The Power of Hands-On Learning in Chiropractic Education
Chiropractic, more so than many health professions, is fundamentally based on touch and feel. Using methods rooted in science and evidence, licensed chiropractors adjust patients' spines and joints—as well as their behaviors and lifestyles—to help them achieve optimal health and wellbeing.
"Touching is a learned skill," says Dr. Michael Zumpano, professor and director of Northeast College of Health Sciences' Anatomy Center. "It's about developing your sense of what a human muscle, bone, nerve, or artery feels like. Having that baseline knowledge is necessary for patient assessment: Is that a spasm I'm touching or a tight muscle? Does that feel like a cancerous lump or a benign tumor?"
Like any skill, touch can be honed and improved—with time and practice. For that reason, hands-on learning is essential to any top-notch chiropractic education today. At Northeast, that practical education begins during the very first trimester of our Doctor of Chiropractic degree program and is woven throughout the entire curriculum.
A full year of gross anatomy
When it comes to learning human anatomy, dissection of a donated human cadaver remains the gold standard in medical education today--including at Northeast.
"Less than .1 percent of the world's population has the privilege of being able to learn anatomy by touching and dissecting a human cadaver," says Zumpano. "In many ways, the cadaver is a student's first patient experience. What we do in the anatomy labs and lectures corresponds directly to their future work with patients."
Of late, some chiropractic programs have shifted to using the Anatomage Table or other technologies to help teach human anatomy through visualization. But visuals—even high-fidelity, 3D ones—can't teach you to differentiate what normal and abnormal anatomy feels like. "That kinesthetic knowledge and appreciation comes from years of extensive hands-on experience and practice, all of which builds on the foundational work done in gross anatomy," he says.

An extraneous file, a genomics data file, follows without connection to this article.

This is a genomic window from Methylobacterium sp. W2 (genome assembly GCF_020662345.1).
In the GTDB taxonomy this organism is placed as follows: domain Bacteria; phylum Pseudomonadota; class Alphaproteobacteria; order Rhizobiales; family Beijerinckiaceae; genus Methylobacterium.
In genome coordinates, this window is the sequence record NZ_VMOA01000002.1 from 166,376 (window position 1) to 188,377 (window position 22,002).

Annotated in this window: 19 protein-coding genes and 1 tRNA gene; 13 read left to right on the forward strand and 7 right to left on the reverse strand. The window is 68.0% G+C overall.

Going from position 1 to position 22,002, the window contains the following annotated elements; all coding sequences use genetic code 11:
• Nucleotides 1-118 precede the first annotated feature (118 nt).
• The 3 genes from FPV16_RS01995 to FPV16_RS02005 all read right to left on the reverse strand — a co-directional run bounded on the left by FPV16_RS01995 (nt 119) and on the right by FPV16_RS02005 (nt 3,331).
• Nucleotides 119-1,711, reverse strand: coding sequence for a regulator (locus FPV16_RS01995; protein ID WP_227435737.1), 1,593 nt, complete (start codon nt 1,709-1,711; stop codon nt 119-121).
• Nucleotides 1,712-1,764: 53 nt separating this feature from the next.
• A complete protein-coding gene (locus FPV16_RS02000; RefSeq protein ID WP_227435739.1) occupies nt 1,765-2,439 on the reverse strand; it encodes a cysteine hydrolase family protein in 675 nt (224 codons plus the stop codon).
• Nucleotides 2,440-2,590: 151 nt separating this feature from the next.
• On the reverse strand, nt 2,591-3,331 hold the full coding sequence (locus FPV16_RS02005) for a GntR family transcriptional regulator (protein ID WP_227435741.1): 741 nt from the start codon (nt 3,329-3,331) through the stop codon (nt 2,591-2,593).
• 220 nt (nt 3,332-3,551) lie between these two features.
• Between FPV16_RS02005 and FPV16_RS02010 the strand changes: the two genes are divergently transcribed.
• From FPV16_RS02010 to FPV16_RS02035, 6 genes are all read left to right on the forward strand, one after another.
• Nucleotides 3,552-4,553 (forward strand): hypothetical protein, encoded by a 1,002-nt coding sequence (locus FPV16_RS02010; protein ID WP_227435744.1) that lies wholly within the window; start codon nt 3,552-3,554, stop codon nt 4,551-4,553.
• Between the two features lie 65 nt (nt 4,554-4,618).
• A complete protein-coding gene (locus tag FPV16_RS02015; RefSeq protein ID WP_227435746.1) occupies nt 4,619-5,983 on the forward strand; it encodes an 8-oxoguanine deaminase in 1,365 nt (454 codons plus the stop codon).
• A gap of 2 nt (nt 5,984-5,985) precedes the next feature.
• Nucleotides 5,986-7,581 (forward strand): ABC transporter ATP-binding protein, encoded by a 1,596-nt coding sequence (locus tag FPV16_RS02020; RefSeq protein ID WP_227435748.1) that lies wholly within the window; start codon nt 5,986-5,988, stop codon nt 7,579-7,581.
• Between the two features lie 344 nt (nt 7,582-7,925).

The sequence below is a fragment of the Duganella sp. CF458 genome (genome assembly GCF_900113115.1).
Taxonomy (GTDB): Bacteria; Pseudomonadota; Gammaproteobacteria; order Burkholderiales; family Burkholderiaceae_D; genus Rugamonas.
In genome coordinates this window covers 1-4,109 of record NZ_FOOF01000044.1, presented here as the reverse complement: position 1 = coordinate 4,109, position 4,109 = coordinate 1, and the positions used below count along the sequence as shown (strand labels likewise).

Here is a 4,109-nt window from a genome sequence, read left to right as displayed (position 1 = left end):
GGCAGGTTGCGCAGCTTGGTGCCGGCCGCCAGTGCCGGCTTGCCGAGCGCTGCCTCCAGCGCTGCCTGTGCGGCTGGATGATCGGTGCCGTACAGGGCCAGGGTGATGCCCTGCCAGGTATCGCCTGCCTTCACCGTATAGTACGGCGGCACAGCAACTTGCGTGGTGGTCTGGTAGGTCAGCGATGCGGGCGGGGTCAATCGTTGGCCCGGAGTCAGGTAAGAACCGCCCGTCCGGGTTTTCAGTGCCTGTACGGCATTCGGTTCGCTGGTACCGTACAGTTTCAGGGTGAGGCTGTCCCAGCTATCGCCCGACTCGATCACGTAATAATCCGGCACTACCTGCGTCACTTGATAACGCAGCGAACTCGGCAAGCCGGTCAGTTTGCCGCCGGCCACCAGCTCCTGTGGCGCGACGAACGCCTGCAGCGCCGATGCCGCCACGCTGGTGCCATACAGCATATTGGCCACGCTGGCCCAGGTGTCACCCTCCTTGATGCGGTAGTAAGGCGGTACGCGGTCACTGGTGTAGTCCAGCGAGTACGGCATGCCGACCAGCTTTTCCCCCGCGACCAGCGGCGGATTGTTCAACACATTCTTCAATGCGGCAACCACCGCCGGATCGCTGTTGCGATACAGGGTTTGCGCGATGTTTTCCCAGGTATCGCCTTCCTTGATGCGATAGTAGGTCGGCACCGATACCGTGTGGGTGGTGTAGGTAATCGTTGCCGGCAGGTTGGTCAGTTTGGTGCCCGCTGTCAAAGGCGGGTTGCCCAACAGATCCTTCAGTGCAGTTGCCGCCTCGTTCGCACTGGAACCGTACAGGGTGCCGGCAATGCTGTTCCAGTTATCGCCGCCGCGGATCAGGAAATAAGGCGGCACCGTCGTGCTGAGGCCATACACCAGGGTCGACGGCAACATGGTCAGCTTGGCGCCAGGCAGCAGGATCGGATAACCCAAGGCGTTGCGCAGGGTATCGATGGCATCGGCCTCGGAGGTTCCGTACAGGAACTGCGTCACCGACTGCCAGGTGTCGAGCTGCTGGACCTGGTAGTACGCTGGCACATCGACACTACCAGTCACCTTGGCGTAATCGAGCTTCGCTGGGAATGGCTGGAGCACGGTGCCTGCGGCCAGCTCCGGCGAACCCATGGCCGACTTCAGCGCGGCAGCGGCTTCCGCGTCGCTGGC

Chiropractic assessments, techniques and adjustments
When exactly a hands-on chiropractic education begins will vary by school.
"At Northeast, our students begin palpating in the first trimester," says Dr. Wendy Maneri, associate dean for chiropractic clinical education and health centers at Northeast. During palpation, students use their fingers and hands to conduct a physical examination of a person—usually a fellow student to start—locating and identifying various landmarks and layers in the body.
Then, as Northeast students progress through the Doctor of Chiropractic curriculum, they learn about and practice various evidence-based, manual manipulation techniques, such as diversified and activator.
"Those first few trimesters are foundational," says Maneri. "Along with the science coursework and lab experiences, you're adding in your patient assessment courses and treatment courses." Zumpano echoes Maneri: "They're learning the anatomy of the spine, seeing X-rays of the spine and pelvis. But they're also integrating that information in their other classes, where they're practicing proper grounding, palpation and adjustments," Zumpano says.